The books of his poetry on my shelves never remain unopened for long. I turn to him when I wish to come as close as possible to what cannot be said.

—Teju Cole, The New Yorker

At long last, the collected poems of one of the world’s greatest living writers, Tomas Tranströmer, is now available in this comprehensive edition.

The Great Enigma

Poetry by Tomas Tranströmer

Translated from the Swedish by Robin Fulton

Translated into fifty languages, the poetry of Tomas Tranströmer has had a profound influence around the world, an influence that has steadily grown and has now attained a prominence comparable to that of Pablo Neruda’s during his lifetime. But if Neruda is blazing fire, Tranströmer is expanding ice. The Great Enigma: New Collected Poems gathers all the poems Tomas Tranströmer has published, from his distinctive first collection in 1954, 17 Poems, through his epic poem Baltics (“my most consistent attempt to write music”), and The Sad Gondola, published six years after he suffered a debilitating stroke in 1990 (“I am carried in my shadow / like a violin / in its black case.”), to his most recent slim book, The Great Enigma, published in Sweden in 2004. Also included is his prose-memoir Memories Look at Me, containing keys into his intensely spiritual, metaphysical poetry (like the brief passage of insect collecting on Runmarö Island when he was a teenager). Firmly rooted in the natural world, his work falls between dream and dream; it probes “the great unsolved love” with the opening up, through subtle modulations, of “concrete words.”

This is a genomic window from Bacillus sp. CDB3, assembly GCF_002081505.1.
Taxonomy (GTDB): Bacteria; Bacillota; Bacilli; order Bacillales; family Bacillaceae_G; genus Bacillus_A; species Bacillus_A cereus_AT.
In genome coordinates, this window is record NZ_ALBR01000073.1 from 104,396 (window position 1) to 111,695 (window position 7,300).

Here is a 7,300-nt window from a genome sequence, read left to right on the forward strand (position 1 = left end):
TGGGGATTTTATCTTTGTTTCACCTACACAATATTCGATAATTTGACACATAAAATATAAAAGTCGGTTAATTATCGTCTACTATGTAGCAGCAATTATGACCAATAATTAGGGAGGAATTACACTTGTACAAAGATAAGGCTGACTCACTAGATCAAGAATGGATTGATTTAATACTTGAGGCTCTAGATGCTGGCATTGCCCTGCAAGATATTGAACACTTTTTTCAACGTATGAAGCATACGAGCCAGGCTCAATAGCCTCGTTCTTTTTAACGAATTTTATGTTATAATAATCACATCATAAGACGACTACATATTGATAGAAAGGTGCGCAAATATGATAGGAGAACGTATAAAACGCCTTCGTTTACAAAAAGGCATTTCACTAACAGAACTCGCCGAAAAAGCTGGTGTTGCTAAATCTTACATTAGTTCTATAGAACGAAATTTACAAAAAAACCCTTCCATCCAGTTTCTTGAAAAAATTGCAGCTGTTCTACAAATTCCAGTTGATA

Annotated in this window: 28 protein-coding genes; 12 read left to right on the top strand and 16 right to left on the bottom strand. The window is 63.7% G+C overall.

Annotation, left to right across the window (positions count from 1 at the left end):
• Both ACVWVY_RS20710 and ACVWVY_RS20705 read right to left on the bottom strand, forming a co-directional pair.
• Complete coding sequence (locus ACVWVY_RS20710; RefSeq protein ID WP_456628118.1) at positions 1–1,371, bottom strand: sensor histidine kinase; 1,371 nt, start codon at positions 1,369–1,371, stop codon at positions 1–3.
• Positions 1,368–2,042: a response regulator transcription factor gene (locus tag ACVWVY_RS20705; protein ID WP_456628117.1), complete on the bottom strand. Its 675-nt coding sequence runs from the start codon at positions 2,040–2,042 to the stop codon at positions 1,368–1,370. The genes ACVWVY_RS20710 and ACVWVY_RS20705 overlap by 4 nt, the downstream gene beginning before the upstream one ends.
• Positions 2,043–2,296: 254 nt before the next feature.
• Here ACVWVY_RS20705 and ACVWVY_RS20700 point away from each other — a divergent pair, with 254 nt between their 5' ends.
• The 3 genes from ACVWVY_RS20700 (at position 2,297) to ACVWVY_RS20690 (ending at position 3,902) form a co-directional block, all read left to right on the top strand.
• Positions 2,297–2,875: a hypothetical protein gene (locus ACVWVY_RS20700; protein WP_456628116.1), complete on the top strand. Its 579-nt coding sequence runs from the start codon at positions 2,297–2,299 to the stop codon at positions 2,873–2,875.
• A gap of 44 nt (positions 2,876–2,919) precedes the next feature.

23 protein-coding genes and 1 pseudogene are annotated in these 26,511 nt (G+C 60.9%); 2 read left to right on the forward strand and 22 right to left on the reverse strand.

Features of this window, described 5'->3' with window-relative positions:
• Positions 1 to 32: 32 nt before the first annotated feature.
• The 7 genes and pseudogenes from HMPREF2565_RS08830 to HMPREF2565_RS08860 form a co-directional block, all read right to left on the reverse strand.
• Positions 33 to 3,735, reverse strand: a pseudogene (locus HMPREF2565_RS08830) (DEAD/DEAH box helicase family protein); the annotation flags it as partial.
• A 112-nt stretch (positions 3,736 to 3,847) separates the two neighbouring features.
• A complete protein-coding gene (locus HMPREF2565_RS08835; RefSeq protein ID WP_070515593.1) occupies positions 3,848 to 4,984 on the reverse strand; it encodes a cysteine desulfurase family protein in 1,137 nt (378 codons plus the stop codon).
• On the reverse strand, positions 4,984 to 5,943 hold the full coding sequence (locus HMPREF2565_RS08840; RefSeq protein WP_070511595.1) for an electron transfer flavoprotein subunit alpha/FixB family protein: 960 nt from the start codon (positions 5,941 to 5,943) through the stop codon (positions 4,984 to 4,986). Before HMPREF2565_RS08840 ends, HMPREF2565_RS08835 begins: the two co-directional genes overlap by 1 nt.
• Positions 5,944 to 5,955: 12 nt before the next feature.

Your Independent Bookstore Barnes & Noble

Paperback (published October 1, 2007)

ISBN
9780811216722
Price US
17.95
Price CN
21
Trim Size
6x9
Page Count
288

Ebook (published October 1, 2007)

ISBN
9780811220170
Price US
17.95
Page Count
288

Tomas Tranströmer

Swedish poet and Nobel Laureate

The books of his poetry on my shelves never remain unopened for long. I turn to him when I wish to come as close as possible to what cannot be said.

—Teju Cole, The New Yorker

The Nobel Prize to Mr. Tranströmer is a momentary defeat for ideology and a great victory for poetry.

—Michael Moynihan, The Wall Street Journal

Tomas Tranströmer’s poetry permits us to be happily certain of our own uncertainties… Like the animals in Rilke’s first sonnet to Orpheus, they are alive to the god’s music.

—Seamus Heaney